Tennessee’s budget sees the impact of tax cuts and no new untapped revenue sources
The state was able to start collecting internet sales tax right before the coronavirus caused a boom in online sales
Sen. Bo Watson, R-Hixson, chair of the Senate Finance, Ways and Means Committee, talks to colleagues about a forecasted slowdown in state revenue. (Photo: John Partipilo)
Two things have driven Tennessee’s massive rise in state revenues over the past five years: the ability to collect taxes on internet sales and an enormous growth in franchise and excise tax collections.
But as the online sales tax money becomes a normal part of the state budget and lawmakers’ 2023 franchise and excise tax cuts go into effect, the days of significant revenue growth are likely in the rearview mirror.
Over the past five years, Tennessee has seen its state revenues increase from $17.4 billion to $24.7 billion, or a year-over-year increasing average of 9%, a significant increase that most state officials failed to see coming.
Franchise and excise taxes increased by $2.2 billion between 2019 and 2023. Sales taxes have grown by $4.4 billion, with that increase partially driven by a court decision that allowed the state to start collecting sales taxes on internet sales.
In 2018, the state collected $0 on online sales tax. By 2023, the state collected $911 million.
This money has allowed the state to increase its education funding by a billion dollars, hand out significant incentives to new businesses (like $884 million for Ford) and approve lots of new money to upgrade sports venues (like the NFL stadium in Nashville and NBA arena in Memphis).
It also allowed Tennessee lawmakers to approve various tax cuts like this year when it rewrote deductions and several other parts of the state’s franchise and excise tax law and created a three-month sales tax exemption on groceries.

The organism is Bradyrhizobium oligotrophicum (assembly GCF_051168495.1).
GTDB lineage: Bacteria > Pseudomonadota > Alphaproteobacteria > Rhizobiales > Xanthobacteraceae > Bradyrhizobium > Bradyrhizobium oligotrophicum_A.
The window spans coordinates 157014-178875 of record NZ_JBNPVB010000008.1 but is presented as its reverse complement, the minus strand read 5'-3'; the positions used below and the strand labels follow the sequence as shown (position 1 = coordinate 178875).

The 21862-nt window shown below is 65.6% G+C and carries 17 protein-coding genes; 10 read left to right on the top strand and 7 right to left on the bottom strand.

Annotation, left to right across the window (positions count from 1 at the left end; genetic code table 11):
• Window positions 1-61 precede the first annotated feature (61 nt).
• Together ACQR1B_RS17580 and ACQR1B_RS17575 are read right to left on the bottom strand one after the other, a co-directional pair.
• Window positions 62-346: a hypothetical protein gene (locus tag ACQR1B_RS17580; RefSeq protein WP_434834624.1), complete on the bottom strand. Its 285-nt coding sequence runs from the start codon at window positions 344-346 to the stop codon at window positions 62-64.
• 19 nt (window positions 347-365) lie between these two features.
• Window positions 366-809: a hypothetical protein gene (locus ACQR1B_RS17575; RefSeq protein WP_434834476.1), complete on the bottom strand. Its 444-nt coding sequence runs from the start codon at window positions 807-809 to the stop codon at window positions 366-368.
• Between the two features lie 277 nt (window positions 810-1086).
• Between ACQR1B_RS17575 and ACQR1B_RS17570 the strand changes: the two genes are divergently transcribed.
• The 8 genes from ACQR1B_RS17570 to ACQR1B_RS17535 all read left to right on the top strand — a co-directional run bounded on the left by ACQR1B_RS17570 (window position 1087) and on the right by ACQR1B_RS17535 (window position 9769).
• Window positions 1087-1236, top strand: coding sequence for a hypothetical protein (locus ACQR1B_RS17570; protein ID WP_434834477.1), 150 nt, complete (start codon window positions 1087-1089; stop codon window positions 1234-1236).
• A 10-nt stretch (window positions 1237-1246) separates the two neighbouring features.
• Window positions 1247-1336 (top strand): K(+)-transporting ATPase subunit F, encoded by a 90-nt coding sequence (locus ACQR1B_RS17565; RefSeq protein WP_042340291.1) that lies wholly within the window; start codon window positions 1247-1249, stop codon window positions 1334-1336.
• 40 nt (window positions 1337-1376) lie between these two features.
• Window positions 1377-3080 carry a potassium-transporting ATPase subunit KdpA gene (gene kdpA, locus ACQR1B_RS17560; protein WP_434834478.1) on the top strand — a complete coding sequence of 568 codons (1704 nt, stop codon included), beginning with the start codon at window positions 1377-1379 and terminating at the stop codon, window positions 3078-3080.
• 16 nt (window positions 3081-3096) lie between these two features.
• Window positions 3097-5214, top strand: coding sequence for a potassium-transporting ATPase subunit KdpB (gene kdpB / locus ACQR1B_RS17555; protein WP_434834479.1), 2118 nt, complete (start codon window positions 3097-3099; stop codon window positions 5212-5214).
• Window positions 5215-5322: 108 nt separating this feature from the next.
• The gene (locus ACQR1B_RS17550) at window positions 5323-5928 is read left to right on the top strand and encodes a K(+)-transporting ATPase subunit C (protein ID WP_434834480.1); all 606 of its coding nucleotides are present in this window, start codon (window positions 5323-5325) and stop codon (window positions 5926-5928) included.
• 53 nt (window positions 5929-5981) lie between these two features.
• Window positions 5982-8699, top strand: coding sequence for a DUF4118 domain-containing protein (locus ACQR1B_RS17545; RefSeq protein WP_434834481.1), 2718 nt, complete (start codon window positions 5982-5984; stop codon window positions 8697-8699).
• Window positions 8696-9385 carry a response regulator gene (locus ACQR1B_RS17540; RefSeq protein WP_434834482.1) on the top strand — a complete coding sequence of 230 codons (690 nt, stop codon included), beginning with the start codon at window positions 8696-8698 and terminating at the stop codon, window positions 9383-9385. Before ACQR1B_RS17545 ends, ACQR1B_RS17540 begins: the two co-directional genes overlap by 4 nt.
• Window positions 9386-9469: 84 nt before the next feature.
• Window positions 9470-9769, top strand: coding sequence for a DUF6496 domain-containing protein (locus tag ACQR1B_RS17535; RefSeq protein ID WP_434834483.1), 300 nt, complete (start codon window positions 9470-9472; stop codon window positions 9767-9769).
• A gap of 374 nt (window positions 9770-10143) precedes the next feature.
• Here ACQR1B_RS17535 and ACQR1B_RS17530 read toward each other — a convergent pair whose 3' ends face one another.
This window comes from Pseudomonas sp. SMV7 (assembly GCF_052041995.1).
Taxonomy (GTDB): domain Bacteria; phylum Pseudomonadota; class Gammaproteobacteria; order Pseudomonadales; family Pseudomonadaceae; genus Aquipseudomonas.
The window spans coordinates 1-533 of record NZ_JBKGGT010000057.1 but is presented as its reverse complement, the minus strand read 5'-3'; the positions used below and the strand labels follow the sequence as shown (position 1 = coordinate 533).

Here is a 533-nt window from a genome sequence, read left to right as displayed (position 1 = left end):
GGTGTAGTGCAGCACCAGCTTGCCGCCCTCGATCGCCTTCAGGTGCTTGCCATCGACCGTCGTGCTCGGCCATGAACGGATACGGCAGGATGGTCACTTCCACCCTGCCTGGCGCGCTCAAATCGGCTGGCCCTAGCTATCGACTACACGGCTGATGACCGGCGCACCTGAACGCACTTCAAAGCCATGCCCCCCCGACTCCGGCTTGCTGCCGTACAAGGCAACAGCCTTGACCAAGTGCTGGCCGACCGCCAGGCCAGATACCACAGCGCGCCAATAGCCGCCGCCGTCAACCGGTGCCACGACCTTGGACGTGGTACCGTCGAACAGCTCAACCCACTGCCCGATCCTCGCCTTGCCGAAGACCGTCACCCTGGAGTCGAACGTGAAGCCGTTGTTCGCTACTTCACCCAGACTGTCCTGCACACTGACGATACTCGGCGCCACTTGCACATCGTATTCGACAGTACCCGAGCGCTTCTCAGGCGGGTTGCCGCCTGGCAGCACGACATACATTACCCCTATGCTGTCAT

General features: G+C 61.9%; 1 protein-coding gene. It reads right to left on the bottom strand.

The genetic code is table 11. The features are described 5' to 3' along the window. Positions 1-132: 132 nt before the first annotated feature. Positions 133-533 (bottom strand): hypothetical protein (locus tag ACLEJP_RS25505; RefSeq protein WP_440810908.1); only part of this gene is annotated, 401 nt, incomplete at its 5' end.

This business tax cut — which contains a provision allowing businesses to deduct a large portion of new capital investments — has led to a slowdown in franchise and excise that state budgeting officials didn’t predict.
Most of the state’s franchise and excise tax collections occur at the end of the fiscal quarter — Sept. 30, Dec. 31, March 31 and June 30 — meaning the best way to see the pace of collections since the tax cut is to look at the last three months.
From July 1 to Sept. 30, 2023, franchise and excise taxes missed projections by around $61.4 million. By comparison, sales tax exceeded projections by $74 million in the fiscal quarter despite the unpredictability surrounding the holiday on food sales tax in August and September.
Gov. Bill Lee said the state knew the tax revenues would slow eventually after years of significant growth.
“We just need to able to predict it appropriately,” Lee told reporters at a news conference held last week. “We still will have a revenue surplus and have the opportunity to invest in things we need in our state.”
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